Woe is usNepal is stuck in poverty while the rest of the world has taken a great leap forward
The world has made great progress in the last 250 years. However, countries located near England, where the Industrial Revolution started in the mid-18th century, have developed faster than those situated far away from it. That may be part of the reason why Nepal is still stuck in poverty. But there are many other reasons. To start with our history, the Nepali people faced hard times during the 104 years of ‘Ranacracy’. Even though there was some infrastructure development, like the construction of a piped water system in 1891, Bir Hospital in 1889 and Singha Durbar in 1903, the country could not make further progress because a majority of the people were illiterate. This led to a lack of awareness about the importance of education and created a society where the people’s aim was limited to shelter and two meals a day. This mindset prevails till today in many rural places in Nepal.
It is well known that our economy is not enough to develop all the required modern infrastructure and to bring essential development in other sectors such as health, education and security. Let us imagine that we have a corruption-free government, even then we will not be able to catch up with the developed countries. This is because our economy cannot afford a higher level of development. This condition is known as poverty trap. The situation becomes unpleasant when we realise that our government is so corrupt that even if policies and strategies are made in favour of the country, they will not work as planned. Poor governance by our country’s leaders combined with corruption and unsatisfactory policies and strategies have become the greatest challenge for our country to move ahead on the path of economic development. When we look deeper, we see that the situation is even worse as Nepal has massive debts that need to be paid back to the donor countries. The bigger the loan, the more backward we are in economic progress. This has simply resulted in low investment in necessary development projects, pushing our country further backward.
Besides governance, the country’s geography also plays a vital role in our economic and sustainable development. We have observed that countries that have a coastline or are situated near to the sea have developed faster than those that are landlocked. Because Nepal is a landlocked country, transportation is so much more expensive. This has led to higher market prices, causing unhappiness and putting an economic burden on the citizens. Also, since Nepal is mountainous, agriculture is difficult in many areas. So we have to import food even though around 65 percent of the Nepali people are engaged in farming. As a result, our money will not rotate within the country but be spent in foreign countries making Nepal more economically unstable. Since we rely so much on our neighbouring countries for different kinds of food and services, it has made our country more dependent and vulnerable.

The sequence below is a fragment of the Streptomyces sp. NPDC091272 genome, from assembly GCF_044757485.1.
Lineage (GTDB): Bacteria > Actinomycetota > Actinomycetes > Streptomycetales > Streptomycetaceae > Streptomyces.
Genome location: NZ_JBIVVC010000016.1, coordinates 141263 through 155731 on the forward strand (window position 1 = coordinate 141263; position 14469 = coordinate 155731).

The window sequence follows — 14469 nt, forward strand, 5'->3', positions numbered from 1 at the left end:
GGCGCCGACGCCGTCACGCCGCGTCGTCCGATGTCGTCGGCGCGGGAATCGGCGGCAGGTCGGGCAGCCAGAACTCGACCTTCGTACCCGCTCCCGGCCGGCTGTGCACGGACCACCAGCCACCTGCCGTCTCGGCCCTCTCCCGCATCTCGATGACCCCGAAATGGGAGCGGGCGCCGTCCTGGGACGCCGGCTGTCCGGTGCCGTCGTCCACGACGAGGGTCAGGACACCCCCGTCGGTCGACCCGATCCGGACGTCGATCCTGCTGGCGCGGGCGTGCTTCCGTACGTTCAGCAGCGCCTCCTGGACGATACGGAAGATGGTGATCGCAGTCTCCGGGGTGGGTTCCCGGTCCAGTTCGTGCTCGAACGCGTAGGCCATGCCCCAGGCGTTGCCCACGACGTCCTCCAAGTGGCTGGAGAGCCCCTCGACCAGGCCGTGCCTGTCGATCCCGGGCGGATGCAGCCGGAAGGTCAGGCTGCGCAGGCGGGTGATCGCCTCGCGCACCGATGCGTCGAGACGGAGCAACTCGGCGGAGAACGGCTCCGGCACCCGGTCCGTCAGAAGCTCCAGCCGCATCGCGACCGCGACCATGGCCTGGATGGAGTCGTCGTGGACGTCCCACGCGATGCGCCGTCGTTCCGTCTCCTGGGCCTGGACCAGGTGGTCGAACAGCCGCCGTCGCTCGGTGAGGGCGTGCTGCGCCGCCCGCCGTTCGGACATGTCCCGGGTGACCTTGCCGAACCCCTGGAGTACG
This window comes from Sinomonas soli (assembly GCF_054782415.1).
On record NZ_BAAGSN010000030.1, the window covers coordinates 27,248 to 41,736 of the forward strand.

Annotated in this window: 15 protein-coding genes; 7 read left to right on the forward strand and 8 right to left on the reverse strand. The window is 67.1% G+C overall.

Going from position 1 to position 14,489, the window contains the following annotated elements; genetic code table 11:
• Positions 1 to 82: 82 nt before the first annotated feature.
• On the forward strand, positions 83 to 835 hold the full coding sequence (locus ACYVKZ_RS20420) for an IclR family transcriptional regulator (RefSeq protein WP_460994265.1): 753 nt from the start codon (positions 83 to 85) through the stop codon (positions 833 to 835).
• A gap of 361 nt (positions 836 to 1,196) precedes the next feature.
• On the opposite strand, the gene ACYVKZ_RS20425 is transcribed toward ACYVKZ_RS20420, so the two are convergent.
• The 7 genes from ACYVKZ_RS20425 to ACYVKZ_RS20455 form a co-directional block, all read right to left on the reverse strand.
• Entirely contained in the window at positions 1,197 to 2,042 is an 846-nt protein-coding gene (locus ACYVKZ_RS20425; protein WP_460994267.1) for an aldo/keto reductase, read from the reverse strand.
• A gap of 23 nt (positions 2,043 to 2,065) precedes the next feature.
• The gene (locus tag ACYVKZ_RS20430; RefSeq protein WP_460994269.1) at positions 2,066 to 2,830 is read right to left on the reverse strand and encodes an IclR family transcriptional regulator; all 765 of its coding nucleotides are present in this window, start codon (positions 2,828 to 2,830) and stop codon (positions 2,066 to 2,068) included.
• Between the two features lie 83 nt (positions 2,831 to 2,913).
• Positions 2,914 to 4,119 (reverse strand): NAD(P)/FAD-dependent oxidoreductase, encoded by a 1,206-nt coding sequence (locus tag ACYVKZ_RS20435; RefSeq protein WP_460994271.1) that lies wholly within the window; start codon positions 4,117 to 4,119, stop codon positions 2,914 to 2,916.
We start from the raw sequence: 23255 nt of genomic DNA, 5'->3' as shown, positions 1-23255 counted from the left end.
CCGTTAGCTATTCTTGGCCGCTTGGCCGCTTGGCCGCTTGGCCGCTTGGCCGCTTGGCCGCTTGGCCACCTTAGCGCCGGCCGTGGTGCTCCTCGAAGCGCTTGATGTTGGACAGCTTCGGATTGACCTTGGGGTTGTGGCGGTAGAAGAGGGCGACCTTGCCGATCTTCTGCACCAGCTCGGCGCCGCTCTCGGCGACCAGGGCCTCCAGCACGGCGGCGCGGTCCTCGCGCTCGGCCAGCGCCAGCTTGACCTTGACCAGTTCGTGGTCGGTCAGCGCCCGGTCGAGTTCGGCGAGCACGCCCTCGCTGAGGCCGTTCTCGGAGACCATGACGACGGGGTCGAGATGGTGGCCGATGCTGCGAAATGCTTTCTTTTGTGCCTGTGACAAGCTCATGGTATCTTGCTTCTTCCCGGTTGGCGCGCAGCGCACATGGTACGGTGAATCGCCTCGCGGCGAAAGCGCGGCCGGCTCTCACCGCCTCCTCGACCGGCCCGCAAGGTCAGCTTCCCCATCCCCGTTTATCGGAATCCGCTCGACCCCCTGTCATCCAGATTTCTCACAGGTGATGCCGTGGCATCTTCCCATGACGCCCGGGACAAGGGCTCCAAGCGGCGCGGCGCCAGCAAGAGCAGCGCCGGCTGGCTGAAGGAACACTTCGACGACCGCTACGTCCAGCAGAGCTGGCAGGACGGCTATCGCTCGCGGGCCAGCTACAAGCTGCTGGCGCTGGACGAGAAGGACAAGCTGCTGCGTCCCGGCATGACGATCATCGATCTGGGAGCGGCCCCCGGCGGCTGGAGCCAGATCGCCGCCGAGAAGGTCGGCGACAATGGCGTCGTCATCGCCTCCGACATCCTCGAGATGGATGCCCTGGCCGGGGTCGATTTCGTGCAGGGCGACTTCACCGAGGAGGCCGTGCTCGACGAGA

Dependency and geopolitics
We depend on imports for not only food but also petroleum products and other essentials that are necessary for a country to run smoothly. Even the roads and other heavy infrastructure built in our country are constructed by the human resource of the developed nations. If the infrastructure had been built using domestic human resources, many people would have gotten jobs. But this is not the case and we are facing heavy migration, which has left the country with a large dependent population. Due to this, our country has to take care of a large number of non-contributing citizens. There is less income generation and more expenses, pulling our country back into poverty. As our country is highly dependent on neighbouring countries, it automatically makes our geopolitics weak.
A good example of this is the recent economic blockade by India. We were able to observe clearly how our dependency has made us weak and inferior. Since so many of our country’s development projects require the involvement of neighbouring countries for their implementation, it has become impossible for us to take most of the economic decisions without the involvement of other countries. Therefore, our country has not been able to catch up with the developed countries in almost all the sectors.
Likewise, Nepal’s culture is no less an obstacle to development. As our society is patriarchal, thousands of women are still not able to earn an income for their own economic progress, let alone the country’s. Girls in rural areas are still not sent to school, and even if they are allowed to study, most of them are enrolled in schools that lack quality. Therefore, a majority of the women who are born in economically backward families are most likely to be always backward in education, employment and decision-making. People lack the sense that providing education to girls and engaging them in economic activities will advance our country’s economy and make life easier for everyone, as the burden of economic expenses will be shared. In conclusion, there are many different reasons that have kept the country poor, and a combination of all these reasons has stuck our country in poverty.
Devkota, Bagale and Devkota are associated with the Sustainable Development and Empowerment Forum and Kathmandu University